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The Nanoparticle Properties That Govern Peptoid Self-Assembly

Scientists have recently focussed on understanding the main factors associated with the assembly pathway of nanomaterials and its structural outcomes while developing nanocomposite materials. In a recent study, they studied two assembly regimes associated with quantum dots (QDs) and reversibly binding peptoids. This study is available as a pre-proof in the ACS Nano journal.

The Nanoparticle Properties That Govern Peptoid Self-Assembly​​​​​​​

​​​​​​​Study: Impact of Nanoparticle Size and Surface Chemistry on Peptoid Self-Assembly. Image Credit: Yurchanka Siarhei/Shutterstock.com

Development of Hybrid Nanomaterials

Researchers often organize nanomaterials hierarchically, mimicking natural systems to obtain unique functional properties, which can be utilized in various applications. It is imperative to understand atomic-level interactions to produce specific functional building blocks across length scales.

Typically, hybrid organic−inorganic nanomaterials are developed using a bottom-up assembly method or templated assembly on a scaffolding. In these systems, the organic molecules (e.g., DNA, peptides (or peptoids), and polymers) are utilized as structure-directing elements via covalent and non-covalent interactions, which can predict the possible assembly outcomes.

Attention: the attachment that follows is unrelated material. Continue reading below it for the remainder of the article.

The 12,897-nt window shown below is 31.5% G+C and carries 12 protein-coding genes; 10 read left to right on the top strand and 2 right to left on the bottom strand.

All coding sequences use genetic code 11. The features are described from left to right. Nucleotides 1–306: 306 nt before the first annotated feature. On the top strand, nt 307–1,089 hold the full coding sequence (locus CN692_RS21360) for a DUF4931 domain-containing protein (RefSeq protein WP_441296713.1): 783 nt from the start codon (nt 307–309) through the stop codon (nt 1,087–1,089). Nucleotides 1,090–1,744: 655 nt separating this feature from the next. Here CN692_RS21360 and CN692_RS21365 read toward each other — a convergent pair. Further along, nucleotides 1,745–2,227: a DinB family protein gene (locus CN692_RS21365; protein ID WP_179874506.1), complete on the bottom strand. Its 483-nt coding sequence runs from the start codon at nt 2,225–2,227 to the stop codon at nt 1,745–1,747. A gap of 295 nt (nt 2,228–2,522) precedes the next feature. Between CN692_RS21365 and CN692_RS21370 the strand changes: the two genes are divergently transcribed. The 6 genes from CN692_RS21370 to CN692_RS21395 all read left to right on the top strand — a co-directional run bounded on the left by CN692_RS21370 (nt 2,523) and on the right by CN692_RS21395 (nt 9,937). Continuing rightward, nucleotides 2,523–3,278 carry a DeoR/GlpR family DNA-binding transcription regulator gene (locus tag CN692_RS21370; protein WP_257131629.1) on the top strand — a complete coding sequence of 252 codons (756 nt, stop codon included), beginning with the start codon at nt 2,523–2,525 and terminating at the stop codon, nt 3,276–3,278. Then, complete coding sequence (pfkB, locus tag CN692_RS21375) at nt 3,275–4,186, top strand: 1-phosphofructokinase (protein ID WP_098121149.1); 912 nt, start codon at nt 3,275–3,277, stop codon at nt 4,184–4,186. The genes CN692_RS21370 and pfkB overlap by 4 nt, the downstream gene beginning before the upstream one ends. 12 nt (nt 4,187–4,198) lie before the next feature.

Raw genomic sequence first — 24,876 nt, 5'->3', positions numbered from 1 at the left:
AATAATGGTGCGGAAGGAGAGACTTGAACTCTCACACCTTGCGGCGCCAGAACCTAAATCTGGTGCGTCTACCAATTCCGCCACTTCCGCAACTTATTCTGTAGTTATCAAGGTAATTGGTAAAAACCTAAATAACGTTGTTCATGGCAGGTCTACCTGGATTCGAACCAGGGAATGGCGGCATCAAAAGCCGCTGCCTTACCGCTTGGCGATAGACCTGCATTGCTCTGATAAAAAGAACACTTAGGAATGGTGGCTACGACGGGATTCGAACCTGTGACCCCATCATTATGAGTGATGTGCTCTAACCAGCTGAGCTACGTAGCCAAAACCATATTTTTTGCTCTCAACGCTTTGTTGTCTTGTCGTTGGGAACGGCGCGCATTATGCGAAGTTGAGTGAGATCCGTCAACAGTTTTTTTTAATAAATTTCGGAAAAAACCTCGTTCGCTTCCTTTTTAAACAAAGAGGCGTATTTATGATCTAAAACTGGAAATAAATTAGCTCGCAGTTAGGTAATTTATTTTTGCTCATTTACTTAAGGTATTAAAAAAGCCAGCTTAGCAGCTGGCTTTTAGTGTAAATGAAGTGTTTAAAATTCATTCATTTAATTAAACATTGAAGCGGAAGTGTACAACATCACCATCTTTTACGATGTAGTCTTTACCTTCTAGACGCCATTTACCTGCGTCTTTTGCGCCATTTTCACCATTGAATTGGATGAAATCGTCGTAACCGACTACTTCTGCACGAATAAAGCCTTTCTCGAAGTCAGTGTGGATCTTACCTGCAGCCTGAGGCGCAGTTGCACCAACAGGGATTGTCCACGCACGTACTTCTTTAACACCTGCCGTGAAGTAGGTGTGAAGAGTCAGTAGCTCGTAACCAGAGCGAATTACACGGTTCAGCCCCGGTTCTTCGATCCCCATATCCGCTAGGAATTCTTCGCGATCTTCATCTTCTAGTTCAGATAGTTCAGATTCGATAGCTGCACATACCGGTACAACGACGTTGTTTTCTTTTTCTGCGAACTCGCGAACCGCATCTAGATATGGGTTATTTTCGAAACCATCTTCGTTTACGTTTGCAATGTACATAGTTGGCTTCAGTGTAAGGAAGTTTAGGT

Scientists stated that these molecular interactions are based on a specific sequence used, which can be controlled via altering electrolytes, pH, solvent, temperature, etc. However, when inorganic nanoparticles are used as a driving force for assembly, the newly developed structures can be tuned by altering the nanoparticles' size, ligand packing, surface chemistry, and morphology. 

Application of Peptoids as a Scaffold for Assembly of Hybrid Nanomaterials

Peptoids (poly-N-substituted glycines) are peptide analogs that are functionalized on nitrogen instead of carbon in the backbone sequence. Functionalization of the nitrogen enables the monomers to solubilize in several solvent systems. Owing to the lack of hydrogen bonding, the structure can be modified via sequences of the peptoid used by means of side-chain/side-chain and side-chain/backbone interactions.

Scientists stated that this peptide structure could assemble by itself and form a wide range of structures, for example, tubes, sheets, and helices.

Previously, researchers have used peptoids as a scaffold to assemble hybrid nanomaterials via post-synthesis addition of complementary nanoparticles to decorate the surface through covalent interactions. They assembled cadmium selenide (CdSe) nanoparticles onto peptoid tubes and sheets by establishing covalent bonding between CdSe nanoparticles and peptoid macrostructure via a thiol-maleimide click reaction.

Importance of Nanoparticle Size and Surface Chemistry for Peptoid Self-Assembly - A New Study

Recently, the same group of researchers has demonstrated the advantages of utilizing peptoid monomers as ligands on QDs to adjust assembly pathways bottom up. They revealed that the final hybrid nanomaterial structure exhibited the properties of QD based on its concentration, size and surface chemistry.